Ensuring compliance

12. Reportable health and safety incidents. A measure of the number of health and safety incidents that were either actual incidents or near misses that were recorded as occurring over a period of time.

13. Reportable environmental incidents. A measure of the number of environmental incidents that were recorded as occurring over a period of time.

14. Number of noncompliance events per year. A measure of the number of times a plant or facility operated outside the guidelines of normal regulatory compliance rules during a one-year period. These noncompliances must be fully documented as to the specific noncompliance time, reasons, and resolutions.

Reducing maintenance

15. Percentage planned vs. emergency maintenance work orders. This ratio metric is an indicator of how often scheduled maintenance takes place, vs. more disruptive or unplanned maintenance.

16. Downtime in proportion to operating time. This ratio of downtime to operating time is a direct indicator of asset availability for production.

Increasing flexibility and innovation

17. Rate of new product introduction. Indicates how rapidly new products can be introduced to the marketplace and typically includes a combination of design, development, and manufacturing ramp-up times.

18. Engineering change order cycle time. A measure of how rapidly design changes or modifications to existing products can be implemented, all the way through documentation processes and volume production.

Reducing costs and increasing profitability

19. Total manufacturing cost per unit excluding materials. This is a measure of all potentially controllable manufacturing costs that go into the production of a given manufactured unit, item, or volume.

20. Manufacturing cost as a percentage of revenue. A ratio of total manufacturing costs to the overall revenues produced by a manufacturing plant or business unit.

21. Net operating profit. Measures the financial profitability for all investors, shareholders, and debt holders, either before or after taxes, for a manufacturing plant or business unit.

22. Productivity in revenue per employee. This is a measure of how much revenue is generated by a plant, business unit, or company, divided by the number of employees.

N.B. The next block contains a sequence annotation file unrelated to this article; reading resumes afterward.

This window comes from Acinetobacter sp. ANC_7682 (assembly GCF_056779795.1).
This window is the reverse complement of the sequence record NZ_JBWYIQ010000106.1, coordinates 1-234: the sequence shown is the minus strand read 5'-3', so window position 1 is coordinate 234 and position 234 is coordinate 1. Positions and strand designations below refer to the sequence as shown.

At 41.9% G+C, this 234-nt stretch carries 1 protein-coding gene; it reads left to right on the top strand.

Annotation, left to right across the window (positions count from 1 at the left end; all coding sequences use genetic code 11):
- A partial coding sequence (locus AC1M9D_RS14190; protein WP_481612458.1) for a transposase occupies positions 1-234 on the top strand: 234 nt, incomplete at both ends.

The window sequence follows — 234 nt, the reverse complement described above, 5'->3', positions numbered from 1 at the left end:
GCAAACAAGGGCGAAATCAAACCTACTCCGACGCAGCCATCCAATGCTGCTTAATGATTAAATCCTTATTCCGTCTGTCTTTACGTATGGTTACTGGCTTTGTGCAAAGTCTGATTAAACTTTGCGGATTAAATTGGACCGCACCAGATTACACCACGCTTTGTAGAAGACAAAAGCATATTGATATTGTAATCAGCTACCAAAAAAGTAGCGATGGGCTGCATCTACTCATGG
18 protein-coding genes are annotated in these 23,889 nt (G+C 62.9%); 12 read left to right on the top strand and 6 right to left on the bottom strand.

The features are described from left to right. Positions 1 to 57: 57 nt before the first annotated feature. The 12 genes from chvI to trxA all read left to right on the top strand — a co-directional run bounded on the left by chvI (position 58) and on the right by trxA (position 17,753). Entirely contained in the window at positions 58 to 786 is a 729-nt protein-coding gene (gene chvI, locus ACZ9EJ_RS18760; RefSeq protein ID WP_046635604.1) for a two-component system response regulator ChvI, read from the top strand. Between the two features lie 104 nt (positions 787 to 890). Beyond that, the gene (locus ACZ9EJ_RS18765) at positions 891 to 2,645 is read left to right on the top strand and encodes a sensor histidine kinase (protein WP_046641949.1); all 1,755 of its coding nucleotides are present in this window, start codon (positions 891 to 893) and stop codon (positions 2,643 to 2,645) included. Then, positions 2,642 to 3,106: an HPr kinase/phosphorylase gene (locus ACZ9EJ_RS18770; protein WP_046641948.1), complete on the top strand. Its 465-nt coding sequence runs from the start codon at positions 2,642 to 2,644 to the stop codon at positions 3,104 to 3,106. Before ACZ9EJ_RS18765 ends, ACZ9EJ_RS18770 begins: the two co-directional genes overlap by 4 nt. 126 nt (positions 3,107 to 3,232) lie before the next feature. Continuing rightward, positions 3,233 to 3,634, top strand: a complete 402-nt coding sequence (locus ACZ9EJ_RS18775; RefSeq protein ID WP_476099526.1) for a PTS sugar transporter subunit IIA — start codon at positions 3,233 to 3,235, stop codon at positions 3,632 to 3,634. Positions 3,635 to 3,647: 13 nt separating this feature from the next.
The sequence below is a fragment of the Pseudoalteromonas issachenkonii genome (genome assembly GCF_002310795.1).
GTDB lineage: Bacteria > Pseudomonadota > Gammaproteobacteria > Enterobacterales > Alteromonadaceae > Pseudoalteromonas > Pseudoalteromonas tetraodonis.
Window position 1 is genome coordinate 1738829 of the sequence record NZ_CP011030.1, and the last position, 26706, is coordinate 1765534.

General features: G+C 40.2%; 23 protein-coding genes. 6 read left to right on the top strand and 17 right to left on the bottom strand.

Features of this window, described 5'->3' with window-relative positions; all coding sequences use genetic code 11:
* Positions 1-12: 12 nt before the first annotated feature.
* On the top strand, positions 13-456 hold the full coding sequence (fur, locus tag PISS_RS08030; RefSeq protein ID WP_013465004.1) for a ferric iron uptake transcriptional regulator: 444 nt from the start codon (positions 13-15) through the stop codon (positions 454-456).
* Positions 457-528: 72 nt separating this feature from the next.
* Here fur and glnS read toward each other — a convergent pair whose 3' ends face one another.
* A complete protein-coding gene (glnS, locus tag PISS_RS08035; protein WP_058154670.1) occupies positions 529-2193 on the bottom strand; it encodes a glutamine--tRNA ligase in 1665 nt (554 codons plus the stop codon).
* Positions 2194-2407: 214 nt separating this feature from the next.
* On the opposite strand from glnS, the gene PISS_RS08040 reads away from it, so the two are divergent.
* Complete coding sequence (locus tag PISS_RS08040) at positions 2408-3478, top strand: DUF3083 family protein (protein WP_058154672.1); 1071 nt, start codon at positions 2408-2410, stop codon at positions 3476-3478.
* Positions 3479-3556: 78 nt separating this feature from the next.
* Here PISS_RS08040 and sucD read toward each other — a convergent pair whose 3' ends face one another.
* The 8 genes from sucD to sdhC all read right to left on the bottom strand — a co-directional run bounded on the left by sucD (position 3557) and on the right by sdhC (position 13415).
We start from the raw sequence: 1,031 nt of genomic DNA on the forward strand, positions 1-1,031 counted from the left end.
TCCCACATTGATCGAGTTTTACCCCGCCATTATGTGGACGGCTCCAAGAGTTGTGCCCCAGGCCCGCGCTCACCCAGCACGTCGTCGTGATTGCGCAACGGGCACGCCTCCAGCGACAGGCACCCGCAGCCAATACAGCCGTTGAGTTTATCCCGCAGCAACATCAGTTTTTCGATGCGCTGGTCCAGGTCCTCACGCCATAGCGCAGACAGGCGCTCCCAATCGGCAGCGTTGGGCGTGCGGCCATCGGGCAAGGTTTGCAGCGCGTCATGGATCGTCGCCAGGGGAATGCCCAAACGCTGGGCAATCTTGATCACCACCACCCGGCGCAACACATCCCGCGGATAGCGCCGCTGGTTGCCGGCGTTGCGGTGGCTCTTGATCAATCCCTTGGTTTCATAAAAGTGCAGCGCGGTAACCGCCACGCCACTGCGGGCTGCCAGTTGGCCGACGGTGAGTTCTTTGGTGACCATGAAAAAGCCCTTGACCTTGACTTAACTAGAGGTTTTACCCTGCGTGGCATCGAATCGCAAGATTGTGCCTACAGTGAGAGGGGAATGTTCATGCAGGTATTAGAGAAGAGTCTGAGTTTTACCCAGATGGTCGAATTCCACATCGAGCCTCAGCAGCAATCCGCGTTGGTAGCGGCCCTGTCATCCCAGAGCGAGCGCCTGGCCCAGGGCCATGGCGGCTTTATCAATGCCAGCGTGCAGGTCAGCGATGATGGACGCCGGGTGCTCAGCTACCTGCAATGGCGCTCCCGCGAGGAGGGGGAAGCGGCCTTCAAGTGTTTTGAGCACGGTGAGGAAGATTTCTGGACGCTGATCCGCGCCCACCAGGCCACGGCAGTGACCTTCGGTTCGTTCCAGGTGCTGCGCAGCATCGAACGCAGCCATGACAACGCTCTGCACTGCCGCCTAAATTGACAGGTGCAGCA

23. Average unit contribution margin. This metric is calculated as a ratio of the profit margin that is generated by a manufacturing plant or business unit, divided into a given unit or volume of production.

24. Return on assets and return on net assets. A measure of financial performance calculated by dividing the net income from a manufacturing plant or business unit by the value of fixed assets and working capital deployed.

25. Energy cost per unit. A measure of the cost of energy (e.g., electricity, steam, oil, gas) required to produce a specific unit or volume of production.

26. Cash-to-cash cycle time. This metric is the duration between the purchase of a manufacturing plant or business unit’s inventory, and the collection of payments and accounts receivable for the sale of products that use that inventory; typically measured in days.

27. EBITDA. This metric acronym stands for “earnings before interest, taxes, depreciation, and amortization.” It is a calculation of a business unit or company's earnings, prior to having any interest payments, tax, depreciation, and amortization subtracted for any final accounting of income and expenses. EBITDA is typically used as top-level indication of the current operational profitability of a business.

28. Customer fill rate, on-time delivery, and perfect-order percentage. This metric is the percentage of times that customers receive the entirety of their ordered manufactured goods, to the correct specifications, and delivered at the expected time.


To benchmark your performance and understand the most important manufacturing metrics, click below to participate in the 2013–2014 Metrics that Matter Research Study, conducted by LNS Research and MESA International. In exchange for taking the survey, you will receive access to the LNS Performance Management Library for one year as well as the benchmark report on the research in Q1 of next year.

Click to take the survey and gain access to valuable research.

First published Oct. 9, 2013, on the LNS Research blog.


About The Author

Mark Davidson’s picture

Mark Davidson

Mark Davidson is a principal analyst at LNS Research, conducting research on operational excellence. His primary focus is research and development of manufacturing operations management. Davidson has more than 35 years experience in automation and information technology-based products and services for strategy and business planning, new business development, sales and marketing, internal and external B2B communications, and product line management.